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Lawrence schools move toward equity and inclusion

The Black Lives Matter Lawrence group has spoken and Lawrence Township Public Schools (LTPS) officials have listened.

Since a petition signed by more than 1,000 Lawrence residents and public school district graduates was presented to the school board last month, the district has hired a consultant to review its hiring practices and also retained two consultants to provide workshops on racial and social justice to staff.

Now, the district has created a special section on its website – “Equity, Inclusion & Anti-Racism” – to share with the community all of the work that it has done and what it is planning to do in the future. The website is www.ltps.org.

School district officials were quick to point out that three years ago, before the local Black Lives Matter group raised the issues of racism and social justice, the district created the Equity Committee to focus on improving equity in the schools. The district had already provided several professional development workshops for staff, according to the Equity, Inclusion & Anti-Racism section on the website.

The Lawrence school district has taken part in the Central Jersey Program for the Recruitment of Diverse Educators. Two administrators serve on New Jersey’s core team of the Diverse Learner Ready Teacher initiative, which works with universities to learn how to recruit more minority teachers.

Superintendent of Schools Ross Kasun said that nevertheless, he continues to receive comments and questions from the community about what the school district is doing to address racism, prejudice and injustice.

“We didn’t do a great job of sharing our work” explaining the actions that the district had previously taken, Kasun said. That’s the reason for creating the Equity, Inclusion & Anti-Racism page on the school district website, he said.

There are plans to update the Equity, Inclusion & Anti-Racism page monthly, and to share the progress that the district is making in addressing racism and social justice issues at each school board meeting, Kasun said.

The Equity, Inclusion & Anti-Racism page makes it clear that the district “denounces racism and injustice and is committed to fighting against the damage caused by hate in all forms.”

“It is our responsibility as a community and as a school district to recognize, acknowledge and understand the sources of racism, bias, hate and injustice so we can best educate students on how to confront these issues,” the page states.

“LTPS is fiercely committed to understanding its role in the current situation facing our community and taking steps to change for the future by educating Lawrence students and staff,” the web page says. That’s why the district has to take “a long, difficult look” at the racism experienced by community members and which they still face.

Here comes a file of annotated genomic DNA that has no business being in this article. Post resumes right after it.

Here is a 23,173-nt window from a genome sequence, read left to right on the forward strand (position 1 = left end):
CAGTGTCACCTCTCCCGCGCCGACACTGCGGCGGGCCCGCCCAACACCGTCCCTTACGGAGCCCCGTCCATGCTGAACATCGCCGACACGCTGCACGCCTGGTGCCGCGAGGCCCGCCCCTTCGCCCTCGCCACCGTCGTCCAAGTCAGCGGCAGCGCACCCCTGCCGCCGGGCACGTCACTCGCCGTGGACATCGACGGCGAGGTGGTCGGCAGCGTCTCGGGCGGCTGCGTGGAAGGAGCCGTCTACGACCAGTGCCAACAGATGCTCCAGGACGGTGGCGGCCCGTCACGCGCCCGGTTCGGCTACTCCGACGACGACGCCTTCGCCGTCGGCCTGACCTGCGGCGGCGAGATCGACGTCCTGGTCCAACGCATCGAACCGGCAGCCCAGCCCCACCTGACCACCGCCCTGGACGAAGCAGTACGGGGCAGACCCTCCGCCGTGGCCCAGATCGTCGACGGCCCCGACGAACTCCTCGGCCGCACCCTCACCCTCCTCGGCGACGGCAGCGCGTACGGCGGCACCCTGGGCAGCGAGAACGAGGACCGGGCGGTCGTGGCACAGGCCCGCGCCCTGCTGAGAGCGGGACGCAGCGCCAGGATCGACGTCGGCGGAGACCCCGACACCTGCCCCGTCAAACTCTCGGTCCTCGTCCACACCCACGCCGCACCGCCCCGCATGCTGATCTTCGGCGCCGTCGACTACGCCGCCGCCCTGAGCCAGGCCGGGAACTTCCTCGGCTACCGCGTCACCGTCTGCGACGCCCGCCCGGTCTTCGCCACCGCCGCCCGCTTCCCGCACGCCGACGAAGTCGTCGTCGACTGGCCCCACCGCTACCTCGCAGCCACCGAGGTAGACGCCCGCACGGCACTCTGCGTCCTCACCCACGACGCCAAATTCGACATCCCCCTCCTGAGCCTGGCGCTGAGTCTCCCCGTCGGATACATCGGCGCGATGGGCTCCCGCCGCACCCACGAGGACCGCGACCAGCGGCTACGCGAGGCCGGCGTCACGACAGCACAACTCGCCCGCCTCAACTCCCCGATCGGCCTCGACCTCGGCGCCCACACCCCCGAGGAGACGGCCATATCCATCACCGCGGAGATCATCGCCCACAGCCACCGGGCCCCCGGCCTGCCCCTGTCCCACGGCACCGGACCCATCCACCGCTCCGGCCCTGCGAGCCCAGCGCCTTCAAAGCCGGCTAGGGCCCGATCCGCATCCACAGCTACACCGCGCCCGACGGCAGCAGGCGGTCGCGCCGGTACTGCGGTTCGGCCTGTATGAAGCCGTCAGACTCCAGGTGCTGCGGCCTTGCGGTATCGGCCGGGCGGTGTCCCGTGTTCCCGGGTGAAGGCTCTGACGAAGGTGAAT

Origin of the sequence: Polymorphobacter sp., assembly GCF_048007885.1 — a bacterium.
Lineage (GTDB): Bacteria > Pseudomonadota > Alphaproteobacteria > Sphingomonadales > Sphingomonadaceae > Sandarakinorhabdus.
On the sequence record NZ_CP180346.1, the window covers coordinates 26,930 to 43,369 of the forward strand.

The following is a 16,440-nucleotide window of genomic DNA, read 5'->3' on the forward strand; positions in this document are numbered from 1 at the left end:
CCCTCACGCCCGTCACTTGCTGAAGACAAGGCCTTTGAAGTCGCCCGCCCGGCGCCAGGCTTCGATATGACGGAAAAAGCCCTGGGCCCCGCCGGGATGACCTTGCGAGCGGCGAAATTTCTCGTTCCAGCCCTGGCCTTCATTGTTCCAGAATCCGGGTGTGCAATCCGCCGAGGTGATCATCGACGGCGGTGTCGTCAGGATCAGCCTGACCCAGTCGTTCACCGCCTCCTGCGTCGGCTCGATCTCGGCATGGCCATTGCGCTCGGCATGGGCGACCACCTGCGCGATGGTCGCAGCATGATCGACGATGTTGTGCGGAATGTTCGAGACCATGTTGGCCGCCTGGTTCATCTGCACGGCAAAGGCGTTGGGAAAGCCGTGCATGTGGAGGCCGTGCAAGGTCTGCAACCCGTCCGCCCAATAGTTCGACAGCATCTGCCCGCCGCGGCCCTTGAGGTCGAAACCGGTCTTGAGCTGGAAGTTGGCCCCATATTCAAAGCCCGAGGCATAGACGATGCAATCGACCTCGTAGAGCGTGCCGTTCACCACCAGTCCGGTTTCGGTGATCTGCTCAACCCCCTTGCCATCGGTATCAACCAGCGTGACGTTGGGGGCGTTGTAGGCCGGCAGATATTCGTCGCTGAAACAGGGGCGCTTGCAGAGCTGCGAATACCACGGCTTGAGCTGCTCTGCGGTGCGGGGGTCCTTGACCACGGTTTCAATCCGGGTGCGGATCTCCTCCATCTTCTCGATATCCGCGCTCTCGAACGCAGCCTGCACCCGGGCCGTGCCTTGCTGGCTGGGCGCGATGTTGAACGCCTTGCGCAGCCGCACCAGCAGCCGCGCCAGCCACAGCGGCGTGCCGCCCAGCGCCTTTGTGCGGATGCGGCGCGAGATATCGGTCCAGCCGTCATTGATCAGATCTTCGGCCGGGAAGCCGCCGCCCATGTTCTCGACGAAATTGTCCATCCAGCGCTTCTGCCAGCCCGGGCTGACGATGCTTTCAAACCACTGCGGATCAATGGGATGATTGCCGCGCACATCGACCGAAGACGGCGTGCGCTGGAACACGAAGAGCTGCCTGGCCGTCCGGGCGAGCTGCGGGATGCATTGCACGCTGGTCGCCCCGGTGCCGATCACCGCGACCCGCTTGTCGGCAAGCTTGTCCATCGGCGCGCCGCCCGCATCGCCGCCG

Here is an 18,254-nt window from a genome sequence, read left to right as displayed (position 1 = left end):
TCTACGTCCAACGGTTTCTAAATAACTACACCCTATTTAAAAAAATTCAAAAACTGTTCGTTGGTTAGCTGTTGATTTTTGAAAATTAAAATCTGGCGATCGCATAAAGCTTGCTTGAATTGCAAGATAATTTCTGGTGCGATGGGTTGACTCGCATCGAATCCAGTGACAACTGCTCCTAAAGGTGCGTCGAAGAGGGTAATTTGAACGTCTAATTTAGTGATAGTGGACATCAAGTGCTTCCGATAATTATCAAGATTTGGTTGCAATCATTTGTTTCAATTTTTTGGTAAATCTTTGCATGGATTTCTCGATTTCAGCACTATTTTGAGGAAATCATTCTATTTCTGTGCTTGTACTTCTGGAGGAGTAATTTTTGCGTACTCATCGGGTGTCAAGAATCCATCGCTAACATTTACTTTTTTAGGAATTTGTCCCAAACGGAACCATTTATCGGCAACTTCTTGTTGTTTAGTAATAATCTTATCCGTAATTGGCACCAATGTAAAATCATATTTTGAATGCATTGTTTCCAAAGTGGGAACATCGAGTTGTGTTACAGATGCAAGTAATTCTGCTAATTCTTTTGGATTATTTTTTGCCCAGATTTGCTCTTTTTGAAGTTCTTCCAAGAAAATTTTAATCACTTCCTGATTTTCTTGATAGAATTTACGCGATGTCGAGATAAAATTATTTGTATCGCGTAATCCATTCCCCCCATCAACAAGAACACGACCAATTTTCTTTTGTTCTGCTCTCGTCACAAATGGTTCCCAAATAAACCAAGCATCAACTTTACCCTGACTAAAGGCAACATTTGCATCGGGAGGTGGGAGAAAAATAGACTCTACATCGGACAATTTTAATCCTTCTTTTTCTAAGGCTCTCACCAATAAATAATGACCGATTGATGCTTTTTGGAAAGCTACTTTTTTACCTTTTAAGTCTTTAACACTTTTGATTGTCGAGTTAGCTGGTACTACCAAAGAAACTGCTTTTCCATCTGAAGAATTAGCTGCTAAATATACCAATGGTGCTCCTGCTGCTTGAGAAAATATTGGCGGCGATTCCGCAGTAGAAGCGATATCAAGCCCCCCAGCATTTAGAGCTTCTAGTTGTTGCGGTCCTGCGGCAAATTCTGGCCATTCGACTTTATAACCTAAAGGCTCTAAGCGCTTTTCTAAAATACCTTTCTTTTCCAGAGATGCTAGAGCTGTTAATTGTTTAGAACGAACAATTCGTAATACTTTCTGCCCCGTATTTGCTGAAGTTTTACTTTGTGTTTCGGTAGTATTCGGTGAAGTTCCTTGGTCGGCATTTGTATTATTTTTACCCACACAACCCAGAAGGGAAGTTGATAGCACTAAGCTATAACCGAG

Since the local Black Lives Matter group submitted its petition, the district has hired consultants Val Brown and Rebeka Cordova to provide additional professional development workshops for the staff so they can “respond constructively to issues of inequity, and contribute to a district where all students and adults can thrive. It will help them to understand historic and contemporary ways in which systems of oppression operate in education.”

Brown and Cordova will work with the “Equity Warriors” – two staff members in each of the four elementary schools, and three each at the Lawrence Intermediate School, the Lawrence Middle School and Lawrence High School – to serve as coaches to staff members in each school.

The curriculum has been updated to add a social justice unit to all grades K-6 social studies curriculum guides. At the Lawrence Middle School, the Language Arts curriculum has a Diverse Perspectives unit.

At Lawrence High School, two courses in social justice and African American history will be added to the high school’s course offerings, beginning in the 2021-22 school year.

All students in grades 6-12 will take the Panorama Equity and Inclusion survey this year. The survey is designed to ferret out implicit biases in school environments. The results will be shared publicly and used as a baseline so the district can measure improvement.

The district’s goal is to improve the dialogue on race and all forms of bias between the students and educators so they can understand and empathize with each other on a day-to-day basis, according to the Equity, Inclusion & Anti-Racism web page.

School district officials said they will work to ensure that students and staff “fully consider the effects of racism, not only within our school walls, but within the community and the world at large.”

 

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